New records. GEORGIA • 1♂ 1♀; L10, 22 Jun 2018, S. Bot leg.; • 2♀; L11, 23 Jun 2018, S. Bot leg.; • 1♂ 1♀; L11, 29 Jun 2018, S. Bot leg.; • 1♀; L15, 26 Jun 2018, S. Bot leg.; • 1♂ 1♀; L24, 17 Jul 2018, X. Mengual leg.; ZFMK-DIP-00053712 = ZFMK-TIS-8005552, ZFMK-DIP-00053720; • 1♂; L26, 18 Jul 2018, X. Mengual leg.; ZFMK-DIP-00054178; • 3♂ 3♀; L28, 19 Jul 2018, X. Mengual leg.; ZFMK-DIP-00053713, ZFMK-DIP-00053714, ZFMK-DIP-00053715, ZFMK-DIP-00053721, ZFMK-DIP-00053722, ZFMK-DIP-00054180 = ZFMK-TIS-8000975; • 1♀; L29, 19 Jul 2018, X. Mengual leg.; ZFMK-DIP-00053716; • 1♂ 6♀; L31, 20 Jul 2018, X. Mengual leg.; ZFMK-DIP-00054183, ZFMK-DIP-00053718 = ZFMK-TIS-8005560, ZFMK-DIP-00053719, ZFMK-DIP-00054177, ZFMK-DIP-00054182, ZFMK-DIP-00054184, ZFMK-DIP-00054185; • 1♂; L31, 23 Jul 2018, A. Reimann leg.; MTD-Dip-A-R-4524; • 3♂ 1♀; L33, 22 Jul 2018, X. Mengual leg.; ZFMK-DIP-00053709, ZFMK-DIP-00053710, ZFMK-DIP-00053711, ZFMK-DIP-00053723; • 1♀; L34, 22 Jul 2018, X. Mengual leg.; ZFMK-DIP-00053724; • 1♂ 1♀; L35, 24 Jul 2018, X. Mengual leg.; ZFMK-DIP-00053707, ZFMK-DIP-00053717; • 2♀; L37, 25 Jul 2018, B. Thormann leg.; ZFMK-DIP-00054179 = ZFMK-TIS-8004100, ZFMK-DIP-00054181 = ZFMK-TIS-8004106; • 2♂; L37, 25 Jul 2018, X. Mengual leg.; ZFMK-DIP-00053708, ZFMK-DIP-00053706; • 1♀; L42, 25 Jul 2018, A. Reimann leg.; MTD-Dip-A-R-4542; • 1♂ 1♀; L46, 24 Jul 2001, J.-H. Stuke leg.; ZFMK-DIP-00058037, ZFMK-DIP-00058027; • 1♂; L49, 4 Aug 2001, J.-H. Stuke leg.; ZFMK-DIP-00058035, ZFMK-DIP-00058036; • 3♂ 1♀; L53, 1 Aug 2001, J.-H. Stuke leg.; ZFMK-DIP-00058032, ZFMK-DIP-00058033, ZFMK-DIP-00058034, ZFMK-DIP-00058024; • 2♀; L57, 3 Aug 2001, J.-H. Stuke leg.; ZFMK-DIP-00058025, ZFMK-DIP-00058026; • 3♂ 1♀; L59, 28 Jul 2001, J.-H. Stuke leg.; ZFMK-DIP-00058029, ZFMK-DIP-00058030, ZFMK-DIP-00058031, ZFMK-DIP-00058028; • 2♂; L69, 18 Jul 2018, A. Reimann leg.; MTD-Dip-A-R-4498, ZFMK-TIS-8002662; • 1♀; L70, 30 Jun–14 Jul 2018, malaise trap, GGBC-members leg.; ZFMK-TIS-8002683.

Genetics. We sequenced six specimens (MN621940, MN621941, MN621942, MN621943, MN621944, MN621945) with BIN BOLD:ADK2468. The uncorrected pairwise distance among them was very low (0–0.16%). This BIN also has some specimens of the Nearctic species Eristalis brousii Williston, 1882. The nearest neighbour in BOLD systems is the Palaearctic species Eristalis abusiva Collin, 1931 (BOLD:ADK2468, 1.97% p-dist).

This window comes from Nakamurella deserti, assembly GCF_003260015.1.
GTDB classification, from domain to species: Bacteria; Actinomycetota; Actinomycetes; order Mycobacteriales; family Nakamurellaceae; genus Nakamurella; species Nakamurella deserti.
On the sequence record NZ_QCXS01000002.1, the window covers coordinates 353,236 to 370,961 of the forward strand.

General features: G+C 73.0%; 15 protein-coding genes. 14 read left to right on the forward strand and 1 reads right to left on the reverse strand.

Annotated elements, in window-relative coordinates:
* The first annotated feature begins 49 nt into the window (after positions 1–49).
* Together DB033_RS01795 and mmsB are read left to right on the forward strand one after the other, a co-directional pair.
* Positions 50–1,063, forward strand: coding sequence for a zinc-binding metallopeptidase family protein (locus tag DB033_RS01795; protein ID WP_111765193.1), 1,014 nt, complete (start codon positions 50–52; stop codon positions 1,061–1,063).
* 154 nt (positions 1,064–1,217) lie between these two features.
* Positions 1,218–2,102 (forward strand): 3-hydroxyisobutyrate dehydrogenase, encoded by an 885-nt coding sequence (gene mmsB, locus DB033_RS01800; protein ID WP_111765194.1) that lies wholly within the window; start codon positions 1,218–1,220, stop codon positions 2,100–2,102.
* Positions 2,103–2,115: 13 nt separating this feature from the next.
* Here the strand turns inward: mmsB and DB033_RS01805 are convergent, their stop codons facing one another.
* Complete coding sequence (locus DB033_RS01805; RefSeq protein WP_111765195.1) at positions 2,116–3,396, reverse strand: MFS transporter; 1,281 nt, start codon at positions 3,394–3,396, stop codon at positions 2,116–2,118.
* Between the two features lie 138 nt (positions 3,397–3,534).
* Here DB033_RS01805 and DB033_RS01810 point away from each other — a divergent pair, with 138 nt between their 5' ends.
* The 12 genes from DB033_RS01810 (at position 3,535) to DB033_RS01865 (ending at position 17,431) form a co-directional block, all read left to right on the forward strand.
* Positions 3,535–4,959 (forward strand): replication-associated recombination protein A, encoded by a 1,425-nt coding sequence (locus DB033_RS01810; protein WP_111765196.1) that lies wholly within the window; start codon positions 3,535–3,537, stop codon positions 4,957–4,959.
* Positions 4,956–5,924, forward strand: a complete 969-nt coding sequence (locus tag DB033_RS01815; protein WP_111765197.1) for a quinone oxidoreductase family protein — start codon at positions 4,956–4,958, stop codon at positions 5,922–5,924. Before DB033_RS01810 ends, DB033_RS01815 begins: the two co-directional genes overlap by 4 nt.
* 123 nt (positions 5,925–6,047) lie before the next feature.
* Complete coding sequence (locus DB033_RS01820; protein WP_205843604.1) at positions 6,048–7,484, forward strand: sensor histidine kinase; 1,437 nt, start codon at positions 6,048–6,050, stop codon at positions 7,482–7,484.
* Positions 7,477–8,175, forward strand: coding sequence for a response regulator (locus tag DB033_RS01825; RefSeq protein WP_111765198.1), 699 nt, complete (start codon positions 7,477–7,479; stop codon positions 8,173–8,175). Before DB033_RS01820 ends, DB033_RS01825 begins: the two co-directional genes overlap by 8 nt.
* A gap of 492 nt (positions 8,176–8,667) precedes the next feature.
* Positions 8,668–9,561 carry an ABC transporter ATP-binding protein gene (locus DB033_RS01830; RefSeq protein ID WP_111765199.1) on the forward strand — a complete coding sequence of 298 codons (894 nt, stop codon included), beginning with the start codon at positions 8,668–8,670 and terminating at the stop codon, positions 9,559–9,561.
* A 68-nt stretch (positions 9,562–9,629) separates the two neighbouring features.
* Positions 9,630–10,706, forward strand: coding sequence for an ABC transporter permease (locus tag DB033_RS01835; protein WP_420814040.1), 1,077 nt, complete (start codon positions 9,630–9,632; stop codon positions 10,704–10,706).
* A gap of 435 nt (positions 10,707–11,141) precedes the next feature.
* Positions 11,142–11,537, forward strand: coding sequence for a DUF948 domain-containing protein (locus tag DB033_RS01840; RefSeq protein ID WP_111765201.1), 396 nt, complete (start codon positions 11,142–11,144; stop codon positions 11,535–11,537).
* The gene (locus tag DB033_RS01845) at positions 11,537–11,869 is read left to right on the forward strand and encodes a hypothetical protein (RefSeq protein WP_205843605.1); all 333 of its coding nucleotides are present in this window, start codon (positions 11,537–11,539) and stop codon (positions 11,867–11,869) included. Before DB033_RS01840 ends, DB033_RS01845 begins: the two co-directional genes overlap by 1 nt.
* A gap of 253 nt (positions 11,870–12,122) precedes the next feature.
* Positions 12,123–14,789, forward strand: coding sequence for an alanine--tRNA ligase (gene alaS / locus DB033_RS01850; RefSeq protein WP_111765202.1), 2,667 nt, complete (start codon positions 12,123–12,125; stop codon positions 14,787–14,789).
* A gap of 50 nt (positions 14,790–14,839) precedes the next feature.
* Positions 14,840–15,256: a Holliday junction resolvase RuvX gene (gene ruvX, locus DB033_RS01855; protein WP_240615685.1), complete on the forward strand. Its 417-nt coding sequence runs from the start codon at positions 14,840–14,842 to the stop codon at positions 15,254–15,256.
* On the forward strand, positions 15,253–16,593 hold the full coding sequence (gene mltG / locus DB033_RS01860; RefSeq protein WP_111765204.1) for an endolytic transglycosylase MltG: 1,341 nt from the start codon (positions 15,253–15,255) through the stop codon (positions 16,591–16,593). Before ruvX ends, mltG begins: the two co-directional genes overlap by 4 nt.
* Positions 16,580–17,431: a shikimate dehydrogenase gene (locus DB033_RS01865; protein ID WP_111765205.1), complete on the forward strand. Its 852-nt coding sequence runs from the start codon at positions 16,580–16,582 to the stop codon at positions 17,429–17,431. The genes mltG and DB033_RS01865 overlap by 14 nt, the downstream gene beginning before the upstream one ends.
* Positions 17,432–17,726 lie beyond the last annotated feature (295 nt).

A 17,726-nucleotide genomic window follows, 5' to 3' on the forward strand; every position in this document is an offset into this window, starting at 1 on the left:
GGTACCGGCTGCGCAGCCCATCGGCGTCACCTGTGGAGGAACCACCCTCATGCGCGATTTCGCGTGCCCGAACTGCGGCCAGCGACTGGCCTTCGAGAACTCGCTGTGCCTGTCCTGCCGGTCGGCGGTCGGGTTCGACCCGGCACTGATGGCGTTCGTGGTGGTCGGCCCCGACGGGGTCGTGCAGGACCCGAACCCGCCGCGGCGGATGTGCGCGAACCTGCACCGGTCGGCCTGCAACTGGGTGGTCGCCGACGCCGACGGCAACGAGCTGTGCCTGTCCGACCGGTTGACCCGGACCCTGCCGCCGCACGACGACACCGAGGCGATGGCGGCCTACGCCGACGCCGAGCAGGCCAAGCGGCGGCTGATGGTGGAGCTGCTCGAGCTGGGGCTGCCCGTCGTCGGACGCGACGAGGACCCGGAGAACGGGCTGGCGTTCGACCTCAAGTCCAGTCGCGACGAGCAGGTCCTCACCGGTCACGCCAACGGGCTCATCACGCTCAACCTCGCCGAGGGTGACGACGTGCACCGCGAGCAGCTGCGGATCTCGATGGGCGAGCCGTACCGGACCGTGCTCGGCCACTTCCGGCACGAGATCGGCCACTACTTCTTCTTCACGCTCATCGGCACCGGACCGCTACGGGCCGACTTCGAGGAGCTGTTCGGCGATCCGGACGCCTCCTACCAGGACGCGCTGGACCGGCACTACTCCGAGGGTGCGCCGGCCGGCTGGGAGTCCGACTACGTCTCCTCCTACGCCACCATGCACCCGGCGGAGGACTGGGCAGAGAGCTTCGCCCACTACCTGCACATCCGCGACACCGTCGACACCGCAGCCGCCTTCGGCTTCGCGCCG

Distribution. Holarctic and northern India.

Eristalis (Eoseristalis) horticola (De Geer, 1776)

Reference. Peck (1988); Gudjabidze (2002).

Distribution. Palaearctic and India.

Eristalis (Eoseristalis) intricaria (Linnaeus, 1758)

Reference. Peck (1988); Gudjabidze (2002) as Eristalis intrikarius Linnaeus, 1758 [sic].

Distribution. Europe, European parts of Russia, Transcaucasia, into Siberia.

Eristalis (Eoseristalis) jugorum Egger, 1858

Reference. Peck (1988); Gudjabidze (2002); Speight (2018a).

Distribution. Europe, European parts of Russia, Transcaucasia, Turkey, and Iran.

Eristalis (Eoseristalis) nemorum (Linnaeus, 1758)

Reference. Levitin (1962); Peck (1988); Gudjabidze (2002).

Distribution. Holarctic.

Eristalis (Eoseristalis) pertinax (Scopoli, 1763)

Reference. Levitin (1962); Peck (1988); Gudjabidze (2002) as Eristalis pertinax Scopoli, 1763 [sic].

New records. GEORGIA • 1♂; L3, 17 Jun 2018, S. Bot leg.; • 1♂; L11, 23 Jun 2018, S. Bot leg.; • 1♀; L19, 29 Jun 2018, S. Bot leg.; • 1♂; L20, 30 Jun 2018, S. Bot leg.; • 1♂; L21, 2 Jul 2018, S. Bot leg.; • 6♂ 1♀; L28, 19 Jul 2018, X. Mengual leg.; ZFMK-DIP-00053728, ZFMK-DIP-00053729, ZFMK-DIP-00053730, ZFMK-DIP-00053731, ZFMK-DIP-00053732, ZFMK-DIP-00054176 = ZFMK-TIS-8000973, ZFMK-DIP-00053727; • 1♂; L29, 19 Jul 2018, X. Mengual leg.; ZFMK-DIP-00053733 = ZFMK-TIS-8005553; • 1♂; L30, 19 Jul 2018, X. Mengual leg.; ZFMK-DIP-00053725; • 2♂; L37, 25 Jul 2018, X. Mengual leg.; ZFMK-DIP-00053726 = ZFMK-TIS-8005561, ZFMK-DIP-00053992 = ZFMK-TIS-8003422; • 2♂; L42, 25 Jul 2018, A. Reimann leg.; MTD-Dip-A-R-4534; • 1♀; L42, 25 Jul 2018, A. Reimann leg.; MTD-Dip-A-R-4540; • 1♂; L57, 3 Aug 2001, J.-H. Stuke leg.; ZFMK-DIP-00057986.